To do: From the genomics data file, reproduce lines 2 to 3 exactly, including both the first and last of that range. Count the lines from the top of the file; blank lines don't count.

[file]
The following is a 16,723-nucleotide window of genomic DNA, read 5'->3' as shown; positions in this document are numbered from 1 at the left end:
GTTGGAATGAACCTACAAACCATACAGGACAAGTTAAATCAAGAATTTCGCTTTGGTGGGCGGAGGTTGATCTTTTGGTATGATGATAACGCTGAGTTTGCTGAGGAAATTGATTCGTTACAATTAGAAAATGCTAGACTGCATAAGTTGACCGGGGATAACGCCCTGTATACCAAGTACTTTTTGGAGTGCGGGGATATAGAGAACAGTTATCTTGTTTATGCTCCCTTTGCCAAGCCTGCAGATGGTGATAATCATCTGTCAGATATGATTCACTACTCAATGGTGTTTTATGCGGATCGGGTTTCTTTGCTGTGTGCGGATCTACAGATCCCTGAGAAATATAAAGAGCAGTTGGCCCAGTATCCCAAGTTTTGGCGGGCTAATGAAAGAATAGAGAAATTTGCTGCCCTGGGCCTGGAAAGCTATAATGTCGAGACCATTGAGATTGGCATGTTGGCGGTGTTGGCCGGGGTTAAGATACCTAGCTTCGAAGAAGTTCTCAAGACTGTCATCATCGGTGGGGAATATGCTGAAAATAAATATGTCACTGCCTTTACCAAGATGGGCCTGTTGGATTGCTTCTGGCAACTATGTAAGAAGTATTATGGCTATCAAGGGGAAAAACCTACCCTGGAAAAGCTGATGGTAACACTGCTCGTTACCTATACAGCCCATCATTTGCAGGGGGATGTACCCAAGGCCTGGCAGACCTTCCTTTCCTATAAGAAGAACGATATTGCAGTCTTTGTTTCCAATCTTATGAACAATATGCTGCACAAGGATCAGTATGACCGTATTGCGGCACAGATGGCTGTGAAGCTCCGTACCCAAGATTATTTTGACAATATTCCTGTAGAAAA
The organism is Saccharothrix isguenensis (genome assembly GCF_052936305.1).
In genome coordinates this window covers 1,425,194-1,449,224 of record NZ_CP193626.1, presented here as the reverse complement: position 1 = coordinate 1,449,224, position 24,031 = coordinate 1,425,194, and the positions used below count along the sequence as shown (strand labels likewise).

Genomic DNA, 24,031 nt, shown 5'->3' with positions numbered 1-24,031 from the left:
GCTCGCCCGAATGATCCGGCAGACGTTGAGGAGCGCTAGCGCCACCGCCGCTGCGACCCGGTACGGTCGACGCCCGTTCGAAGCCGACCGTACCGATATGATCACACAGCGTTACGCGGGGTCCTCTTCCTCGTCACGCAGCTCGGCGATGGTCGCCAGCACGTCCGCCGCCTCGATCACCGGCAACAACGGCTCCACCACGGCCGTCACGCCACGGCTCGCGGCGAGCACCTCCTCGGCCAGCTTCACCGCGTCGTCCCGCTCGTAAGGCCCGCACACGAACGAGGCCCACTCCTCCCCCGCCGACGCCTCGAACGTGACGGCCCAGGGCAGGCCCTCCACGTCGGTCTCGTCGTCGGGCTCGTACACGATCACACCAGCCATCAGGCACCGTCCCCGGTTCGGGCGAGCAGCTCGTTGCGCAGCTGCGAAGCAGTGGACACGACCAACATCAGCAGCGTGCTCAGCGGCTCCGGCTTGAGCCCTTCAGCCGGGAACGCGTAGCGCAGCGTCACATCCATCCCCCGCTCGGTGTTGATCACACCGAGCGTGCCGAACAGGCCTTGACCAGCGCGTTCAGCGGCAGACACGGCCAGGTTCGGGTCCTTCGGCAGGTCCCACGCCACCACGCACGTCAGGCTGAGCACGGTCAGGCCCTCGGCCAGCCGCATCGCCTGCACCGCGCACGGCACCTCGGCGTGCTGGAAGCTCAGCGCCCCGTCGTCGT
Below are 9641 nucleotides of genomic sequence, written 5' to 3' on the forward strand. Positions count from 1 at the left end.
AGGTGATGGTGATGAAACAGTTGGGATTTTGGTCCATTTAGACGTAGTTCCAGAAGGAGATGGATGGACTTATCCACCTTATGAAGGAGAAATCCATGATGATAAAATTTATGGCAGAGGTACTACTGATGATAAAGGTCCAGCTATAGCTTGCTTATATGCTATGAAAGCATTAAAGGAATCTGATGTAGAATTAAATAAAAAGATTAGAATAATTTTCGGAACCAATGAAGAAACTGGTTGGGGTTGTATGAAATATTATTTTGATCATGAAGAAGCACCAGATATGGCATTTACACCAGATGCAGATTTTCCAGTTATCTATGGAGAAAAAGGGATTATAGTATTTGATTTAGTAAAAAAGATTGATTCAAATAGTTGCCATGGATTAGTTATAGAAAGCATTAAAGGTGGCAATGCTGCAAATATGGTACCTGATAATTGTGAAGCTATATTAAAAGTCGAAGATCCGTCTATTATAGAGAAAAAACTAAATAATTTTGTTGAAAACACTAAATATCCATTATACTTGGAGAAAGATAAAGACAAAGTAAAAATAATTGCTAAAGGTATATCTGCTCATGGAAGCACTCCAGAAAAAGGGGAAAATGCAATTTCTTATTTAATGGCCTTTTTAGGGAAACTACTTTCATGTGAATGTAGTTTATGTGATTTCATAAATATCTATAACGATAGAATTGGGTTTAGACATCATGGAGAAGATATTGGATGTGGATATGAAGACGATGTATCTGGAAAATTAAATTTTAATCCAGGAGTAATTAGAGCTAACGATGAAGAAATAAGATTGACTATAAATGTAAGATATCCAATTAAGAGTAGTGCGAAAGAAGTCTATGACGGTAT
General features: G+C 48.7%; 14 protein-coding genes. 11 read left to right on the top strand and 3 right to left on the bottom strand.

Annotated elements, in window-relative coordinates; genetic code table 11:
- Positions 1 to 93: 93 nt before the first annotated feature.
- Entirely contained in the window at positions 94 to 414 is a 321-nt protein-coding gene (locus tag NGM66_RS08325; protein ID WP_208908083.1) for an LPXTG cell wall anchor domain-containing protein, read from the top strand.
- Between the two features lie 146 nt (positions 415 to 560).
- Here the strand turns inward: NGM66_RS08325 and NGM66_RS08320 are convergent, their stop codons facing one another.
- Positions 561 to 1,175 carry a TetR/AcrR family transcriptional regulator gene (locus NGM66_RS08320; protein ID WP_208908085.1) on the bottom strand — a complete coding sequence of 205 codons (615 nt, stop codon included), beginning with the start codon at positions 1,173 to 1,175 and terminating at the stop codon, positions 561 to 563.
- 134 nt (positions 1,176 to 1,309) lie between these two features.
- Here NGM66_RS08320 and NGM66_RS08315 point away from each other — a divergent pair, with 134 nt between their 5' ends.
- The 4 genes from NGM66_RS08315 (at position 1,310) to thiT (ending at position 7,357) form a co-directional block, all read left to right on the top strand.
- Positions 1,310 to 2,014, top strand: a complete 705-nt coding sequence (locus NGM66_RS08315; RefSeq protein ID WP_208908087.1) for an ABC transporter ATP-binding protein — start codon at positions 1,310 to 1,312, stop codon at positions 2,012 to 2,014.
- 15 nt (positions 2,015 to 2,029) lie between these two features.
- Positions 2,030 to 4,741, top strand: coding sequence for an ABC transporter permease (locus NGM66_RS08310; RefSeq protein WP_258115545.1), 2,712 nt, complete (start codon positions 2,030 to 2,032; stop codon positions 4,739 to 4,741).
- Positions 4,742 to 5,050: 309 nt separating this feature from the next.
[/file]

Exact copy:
GTTGGAATGAACCTACAAACCATACAGGACAAGTTAAATCAAGAATTTCGCTTTGGTGGGCGGAGGTTGATCTTTTGGTATGATGATAACGCTGAGTTTGCTGAGGAAATTGATTCGTTACAATTAGAAAATGCTAGACTGCATAAGTTGACCGGGGATAACGCCCTGTATACCAAGTACTTTTTGGAGTGCGGGGATATAGAGAACAGTTATCTTGTTTATGCTCCCTTTGCCAAGCCTGCAGATGGTGATAATCATCTGTCAGATATGATTCACTACTCAATGGTGTTTTATGCGGATCGGGTTTCTTTGCTGTGTGCGGATCTACAGATCCCTGAGAAATATAAAGAGCAGTTGGCCCAGTATCCCAAGTTTTGGCGGGCTAATGAAAGAATAGAGAAATTTGCTGCCCTGGGCCTGGAAAGCTATAATGTCGAGACCATTGAGATTGGCATGTTGGCGGTGTTGGCCGGGGTTAAGATACCTAGCTTCGAAGAAGTTCTCAAGACTGTCATCATCGGTGGGGAATATGCTGAAAATAAATATGTCACTGCCTTTACCAAGATGGGCCTGTTGGATTGCTTCTGGCAACTATGTAAGAAGTATTATGGCTATCAAGGGGAAAAACCTACCCTGGAAAAGCTGATGGTAACACTGCTCGTTACCTATACAGCCCATCATTTGCAGGGGGATGTACCCAAGGCCTGGCAGACCTTCCTTTCCTATAAGAAGAACGATATTGCAGTCTTTGTTTCCAATCTTATGAACAATATGCTGCACAAGGATCAGTATGACCGTATTGCGGCACAGATGGCTGTGAAGCTCCGTACCCAAGATTATTTTGACAATATTCCTGTAGAAAA
The organism is Saccharothrix isguenensis (genome assembly GCF_052936305.1).